We have trained ourselves to be scanners.  To scroll through lots of information with lots of pictures.  To not read deeply, to not think deeply, to not write at all.  All this can change.  Here I am on my soapbox instead of doing a book review.

Just in case you’re wondering. . . Yes, I am in the beginning stages of writing an ebook.  Stay tuned.

 

 

  Buy now from Amazon

The Golem and the Jinni

If you read this blog much you know I’m always on the prowl for wholesome, brilliantly written novels.  This isn’t one that I’d recommend to my nieces and nephews.  Non-humans sleeping with humans made me feel uncomfortable.

That being said, there’s a lot to recommend for adult readers.  It is brilliantly written.  New York in the 1890s is fascinating. I’m intrigued by the Jewish community, the challenge of coming to the New World, even the myths and legends that are interwoven into the story.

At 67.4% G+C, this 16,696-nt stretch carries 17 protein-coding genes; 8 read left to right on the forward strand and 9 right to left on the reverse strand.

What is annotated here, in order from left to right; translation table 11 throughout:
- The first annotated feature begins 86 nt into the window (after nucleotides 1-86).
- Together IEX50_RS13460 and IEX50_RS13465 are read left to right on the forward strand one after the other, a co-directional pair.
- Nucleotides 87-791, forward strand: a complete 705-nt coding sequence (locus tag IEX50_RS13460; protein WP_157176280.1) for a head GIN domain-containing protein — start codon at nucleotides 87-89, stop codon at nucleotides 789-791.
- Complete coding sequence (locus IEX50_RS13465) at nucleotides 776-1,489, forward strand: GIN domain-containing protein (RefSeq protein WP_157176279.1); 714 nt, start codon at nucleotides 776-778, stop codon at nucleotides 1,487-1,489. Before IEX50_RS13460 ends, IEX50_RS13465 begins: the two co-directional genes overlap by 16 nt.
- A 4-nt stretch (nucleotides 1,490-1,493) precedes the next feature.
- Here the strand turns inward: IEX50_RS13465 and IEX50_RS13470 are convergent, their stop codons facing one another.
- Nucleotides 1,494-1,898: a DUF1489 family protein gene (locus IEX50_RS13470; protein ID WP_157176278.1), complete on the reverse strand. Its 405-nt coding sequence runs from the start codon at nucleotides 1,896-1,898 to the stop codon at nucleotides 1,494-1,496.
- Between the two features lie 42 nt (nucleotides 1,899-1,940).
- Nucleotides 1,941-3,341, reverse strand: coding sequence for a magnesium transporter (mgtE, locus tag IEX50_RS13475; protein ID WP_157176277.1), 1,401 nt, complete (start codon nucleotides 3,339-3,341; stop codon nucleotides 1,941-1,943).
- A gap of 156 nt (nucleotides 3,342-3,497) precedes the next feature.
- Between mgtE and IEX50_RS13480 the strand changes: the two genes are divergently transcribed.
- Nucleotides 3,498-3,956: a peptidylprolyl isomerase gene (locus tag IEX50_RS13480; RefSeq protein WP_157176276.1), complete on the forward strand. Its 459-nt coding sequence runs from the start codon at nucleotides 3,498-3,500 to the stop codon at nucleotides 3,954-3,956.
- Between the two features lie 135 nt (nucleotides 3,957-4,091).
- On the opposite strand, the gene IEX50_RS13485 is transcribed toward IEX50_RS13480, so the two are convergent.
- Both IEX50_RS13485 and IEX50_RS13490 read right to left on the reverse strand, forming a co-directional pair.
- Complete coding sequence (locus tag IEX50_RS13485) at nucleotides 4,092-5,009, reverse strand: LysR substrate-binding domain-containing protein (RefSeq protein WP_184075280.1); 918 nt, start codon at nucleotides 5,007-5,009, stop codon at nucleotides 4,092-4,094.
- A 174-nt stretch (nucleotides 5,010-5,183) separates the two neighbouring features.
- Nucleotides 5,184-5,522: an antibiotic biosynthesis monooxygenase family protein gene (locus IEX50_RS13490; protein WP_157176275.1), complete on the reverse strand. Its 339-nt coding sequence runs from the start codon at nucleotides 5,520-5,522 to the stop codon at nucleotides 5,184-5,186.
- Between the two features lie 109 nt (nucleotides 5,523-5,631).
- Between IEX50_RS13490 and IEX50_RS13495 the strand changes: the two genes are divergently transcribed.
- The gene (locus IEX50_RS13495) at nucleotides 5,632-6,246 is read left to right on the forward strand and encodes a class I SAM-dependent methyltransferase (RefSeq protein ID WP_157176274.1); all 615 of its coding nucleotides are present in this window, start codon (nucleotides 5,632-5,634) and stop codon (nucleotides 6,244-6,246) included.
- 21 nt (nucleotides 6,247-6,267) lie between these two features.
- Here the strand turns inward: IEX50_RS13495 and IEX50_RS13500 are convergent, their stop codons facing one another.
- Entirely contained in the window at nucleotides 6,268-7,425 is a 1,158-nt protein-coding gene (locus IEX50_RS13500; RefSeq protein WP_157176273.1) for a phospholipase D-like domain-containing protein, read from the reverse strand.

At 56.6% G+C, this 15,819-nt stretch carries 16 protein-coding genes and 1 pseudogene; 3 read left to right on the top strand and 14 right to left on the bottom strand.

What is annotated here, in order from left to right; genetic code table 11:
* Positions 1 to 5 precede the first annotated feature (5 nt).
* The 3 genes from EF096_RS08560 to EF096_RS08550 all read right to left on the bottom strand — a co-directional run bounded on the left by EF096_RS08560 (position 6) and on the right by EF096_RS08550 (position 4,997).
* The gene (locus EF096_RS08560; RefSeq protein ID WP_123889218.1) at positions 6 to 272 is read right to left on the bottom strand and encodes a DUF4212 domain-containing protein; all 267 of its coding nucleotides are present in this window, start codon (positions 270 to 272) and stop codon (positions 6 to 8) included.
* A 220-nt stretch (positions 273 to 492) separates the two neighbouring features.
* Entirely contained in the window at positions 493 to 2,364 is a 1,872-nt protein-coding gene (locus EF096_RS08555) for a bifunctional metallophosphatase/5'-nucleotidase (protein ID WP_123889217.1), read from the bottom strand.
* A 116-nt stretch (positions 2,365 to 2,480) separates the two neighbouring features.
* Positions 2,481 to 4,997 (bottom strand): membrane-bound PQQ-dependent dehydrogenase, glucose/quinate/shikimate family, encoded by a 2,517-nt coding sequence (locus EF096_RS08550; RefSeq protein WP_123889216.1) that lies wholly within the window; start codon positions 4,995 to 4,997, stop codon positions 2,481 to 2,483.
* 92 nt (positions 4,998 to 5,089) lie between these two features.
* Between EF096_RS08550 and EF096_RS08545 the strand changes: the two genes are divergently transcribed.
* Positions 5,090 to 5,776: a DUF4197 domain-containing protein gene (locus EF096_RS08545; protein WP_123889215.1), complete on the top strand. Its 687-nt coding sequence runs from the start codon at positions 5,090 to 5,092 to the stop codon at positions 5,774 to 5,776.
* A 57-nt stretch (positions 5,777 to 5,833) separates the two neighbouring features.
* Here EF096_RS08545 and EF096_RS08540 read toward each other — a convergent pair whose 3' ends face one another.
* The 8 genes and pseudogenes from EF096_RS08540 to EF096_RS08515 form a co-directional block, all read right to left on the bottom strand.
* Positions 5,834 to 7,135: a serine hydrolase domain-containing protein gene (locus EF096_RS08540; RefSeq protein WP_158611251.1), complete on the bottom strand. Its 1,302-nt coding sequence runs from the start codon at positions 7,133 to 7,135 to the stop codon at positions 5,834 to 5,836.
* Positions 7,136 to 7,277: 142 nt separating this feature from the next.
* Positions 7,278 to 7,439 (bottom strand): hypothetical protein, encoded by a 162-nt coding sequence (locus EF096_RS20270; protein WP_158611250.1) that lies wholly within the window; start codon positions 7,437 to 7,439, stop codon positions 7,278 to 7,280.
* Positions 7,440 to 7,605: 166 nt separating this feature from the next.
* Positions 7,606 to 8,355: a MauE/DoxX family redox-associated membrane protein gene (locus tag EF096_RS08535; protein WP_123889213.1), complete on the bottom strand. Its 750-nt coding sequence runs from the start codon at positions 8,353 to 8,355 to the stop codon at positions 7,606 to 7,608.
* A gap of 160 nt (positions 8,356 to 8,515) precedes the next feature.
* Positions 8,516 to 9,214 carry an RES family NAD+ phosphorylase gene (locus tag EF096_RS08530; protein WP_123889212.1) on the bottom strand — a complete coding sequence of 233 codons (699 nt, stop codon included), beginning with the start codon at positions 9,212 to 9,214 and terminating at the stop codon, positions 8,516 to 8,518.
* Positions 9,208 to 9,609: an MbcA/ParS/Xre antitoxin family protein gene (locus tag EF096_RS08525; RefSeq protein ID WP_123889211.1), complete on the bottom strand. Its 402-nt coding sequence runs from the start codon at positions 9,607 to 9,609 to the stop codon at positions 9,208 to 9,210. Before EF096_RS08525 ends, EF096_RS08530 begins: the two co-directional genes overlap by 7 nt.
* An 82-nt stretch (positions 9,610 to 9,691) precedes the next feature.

That’s it for this month.

Linking up with Modern Mrs Darcy for February’s Quick Lit.

 

 

(Disclosure:  This post contains affiliate links. At no extra cost to you, a percentage of your purchase goes to support this site.)

Go Ahead, Rouse that Mama Bear

bears

I saw it in my sister this week.  She had to go up against the experts on behalf of her child.  It wasn’t a fight she was looking for or one that she relished.  She got all “Mama Bear” because her daughter needed an advocate.

(Disclosure: This post contains affiliate links.  At no extra cost to you, a percentage of your purchase will go to support this site.)

I’ve had to play the role occasionally myself.  It’s the needs of kids that propels moms into the unnatural state of fighter.

Before we had kids, my husband thought he would be up with the babies at night because I slept like a rock.  He had to drag me out of bed during a five point something earthquake aftershock because I slept through it.